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Lord Kamlesh Patel has accepted the challenge of steering Yorkshire through one of the most damaging chapters in their long history, taking over as chair on the day the Azeem Rafiq racism crisis deepened amid new allegations.
After a week of steadily escalating pressure – from politicians, campaign groups and a host of disappearing commercial sponsors – the dam broke on Friday morning with the resignation of previous chairman Roger Hutton.
He walked out of the club alongside fellow board members Hanif Malik, Stephen Willis and Neil Hartley, though the latter will remain to oversee a transition period, and called on the likes of chief executive Mark Arthur and director of cricket Martyn Moxon to follow suit over their handling of the Rafiq case.
Within a few hours Lord Patel of Bradford, a respected former England and Wales Cricket Board board member and chair of the governing body’s South Asian advisory group, had been installed in Hutton’s place and was attempting to plot a course beyond the immediate scandal.
He will host a press conference at Headingley on Monday but began his term with a short introductory statement which read: “I’m looking forward to taking this club forward and driving the change that is needed. The club needs to learn from its past errors, regain trust and rebuild relationships with our communities.
“There is much work to do, including reading the panel’s report (into Rafiq’s claims), so we can begin the process of learning from our past mistakes.”
The volume and severity of those mistakes is, perhaps, an open question after the emergence of new claims against the county. A second unnamed player of Asian heritage told the Daily Mail he was subjected to repeated racist abuse at Yorkshire, including one incident where he alleged a team-mate urinated on his head.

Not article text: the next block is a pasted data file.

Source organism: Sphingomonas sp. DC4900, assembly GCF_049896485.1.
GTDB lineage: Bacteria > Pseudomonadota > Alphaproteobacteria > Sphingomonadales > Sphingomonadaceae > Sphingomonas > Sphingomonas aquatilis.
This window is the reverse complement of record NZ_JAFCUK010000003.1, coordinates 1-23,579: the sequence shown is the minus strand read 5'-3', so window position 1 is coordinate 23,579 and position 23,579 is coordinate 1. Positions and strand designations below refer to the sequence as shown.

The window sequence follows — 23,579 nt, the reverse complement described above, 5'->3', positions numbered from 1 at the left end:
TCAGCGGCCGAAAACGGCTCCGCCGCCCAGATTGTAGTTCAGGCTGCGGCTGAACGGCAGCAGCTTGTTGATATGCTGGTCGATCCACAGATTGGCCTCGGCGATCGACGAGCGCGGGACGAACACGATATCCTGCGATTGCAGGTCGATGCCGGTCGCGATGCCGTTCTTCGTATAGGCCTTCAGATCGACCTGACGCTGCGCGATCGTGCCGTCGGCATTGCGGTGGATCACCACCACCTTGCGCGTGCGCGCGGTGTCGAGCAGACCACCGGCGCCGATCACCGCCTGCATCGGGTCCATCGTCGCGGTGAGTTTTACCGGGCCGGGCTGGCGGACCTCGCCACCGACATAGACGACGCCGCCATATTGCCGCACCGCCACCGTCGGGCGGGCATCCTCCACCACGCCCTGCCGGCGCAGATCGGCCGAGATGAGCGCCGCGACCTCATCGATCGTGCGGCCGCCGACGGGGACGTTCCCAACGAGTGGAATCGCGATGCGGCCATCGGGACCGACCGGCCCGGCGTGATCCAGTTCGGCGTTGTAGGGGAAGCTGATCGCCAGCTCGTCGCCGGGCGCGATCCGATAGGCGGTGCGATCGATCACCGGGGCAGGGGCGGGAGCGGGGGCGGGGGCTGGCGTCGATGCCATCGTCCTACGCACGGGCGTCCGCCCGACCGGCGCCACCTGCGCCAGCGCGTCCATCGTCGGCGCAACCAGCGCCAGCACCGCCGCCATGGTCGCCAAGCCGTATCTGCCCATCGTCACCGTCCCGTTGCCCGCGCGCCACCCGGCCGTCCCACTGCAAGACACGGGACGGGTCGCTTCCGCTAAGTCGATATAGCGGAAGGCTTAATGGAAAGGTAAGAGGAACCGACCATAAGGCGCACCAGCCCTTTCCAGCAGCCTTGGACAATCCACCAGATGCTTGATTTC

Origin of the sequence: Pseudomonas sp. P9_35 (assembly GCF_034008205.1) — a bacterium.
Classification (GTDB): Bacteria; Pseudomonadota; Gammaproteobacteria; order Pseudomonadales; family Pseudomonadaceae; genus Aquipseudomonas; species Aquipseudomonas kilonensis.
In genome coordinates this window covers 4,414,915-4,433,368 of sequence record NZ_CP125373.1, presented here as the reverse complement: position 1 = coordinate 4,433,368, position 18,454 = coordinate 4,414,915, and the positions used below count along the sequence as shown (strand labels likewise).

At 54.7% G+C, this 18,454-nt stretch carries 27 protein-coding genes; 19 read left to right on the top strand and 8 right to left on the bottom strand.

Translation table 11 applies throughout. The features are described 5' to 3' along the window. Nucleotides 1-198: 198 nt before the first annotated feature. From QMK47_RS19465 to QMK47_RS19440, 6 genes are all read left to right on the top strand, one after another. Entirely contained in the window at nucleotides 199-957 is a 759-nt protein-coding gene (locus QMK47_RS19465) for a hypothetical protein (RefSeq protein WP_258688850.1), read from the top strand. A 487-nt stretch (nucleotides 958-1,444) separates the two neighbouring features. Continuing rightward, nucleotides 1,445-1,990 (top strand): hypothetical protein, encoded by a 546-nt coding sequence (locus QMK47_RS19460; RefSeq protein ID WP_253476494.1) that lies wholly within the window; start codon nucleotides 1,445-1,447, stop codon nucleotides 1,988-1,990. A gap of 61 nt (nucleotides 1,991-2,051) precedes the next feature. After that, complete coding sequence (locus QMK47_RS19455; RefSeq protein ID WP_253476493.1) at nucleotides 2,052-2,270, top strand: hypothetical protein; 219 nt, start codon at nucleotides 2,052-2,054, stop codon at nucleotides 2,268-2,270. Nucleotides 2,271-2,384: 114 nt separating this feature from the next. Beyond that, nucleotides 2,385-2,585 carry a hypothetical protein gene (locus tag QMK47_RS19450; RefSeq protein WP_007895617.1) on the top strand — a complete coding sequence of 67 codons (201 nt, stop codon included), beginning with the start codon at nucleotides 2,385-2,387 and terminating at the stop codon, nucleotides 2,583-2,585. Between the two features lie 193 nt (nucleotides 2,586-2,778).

The club needs to learn from its past errors, regain trust and rebuild relationships with our communities.
New Yorkshire chair Lord Patel
A spokesperson for the club confirmed to the PA news agency that this matter was being investigated, though it is unclear who is leading that process after the panel which looked into Rafiq’s wide-ranging allegations was disbanded.
There may be a decision to make over Gary Ballance a previous club captain who apologised to Rafiq this week after admitting he used racial slurs against his one time friend and team-mate, while one of Yorkshire’s most decorated former players, Michael Vaughan was also drawn into the matter.
The 2005-Ashes winning England captain revealed in his Daily Telegraph column on Thursday that he was named in the Rafiq report, but categorically refuted suggestions he told a group of non-white team-mates there were “too many of your lot, we need to do something about it” over a decade ago.
Speaking to PA, he said: “I’ve never said anything racist in my life. I know that in my life, I’ve never said anything racist to anybody. So, that’s what I stand by.”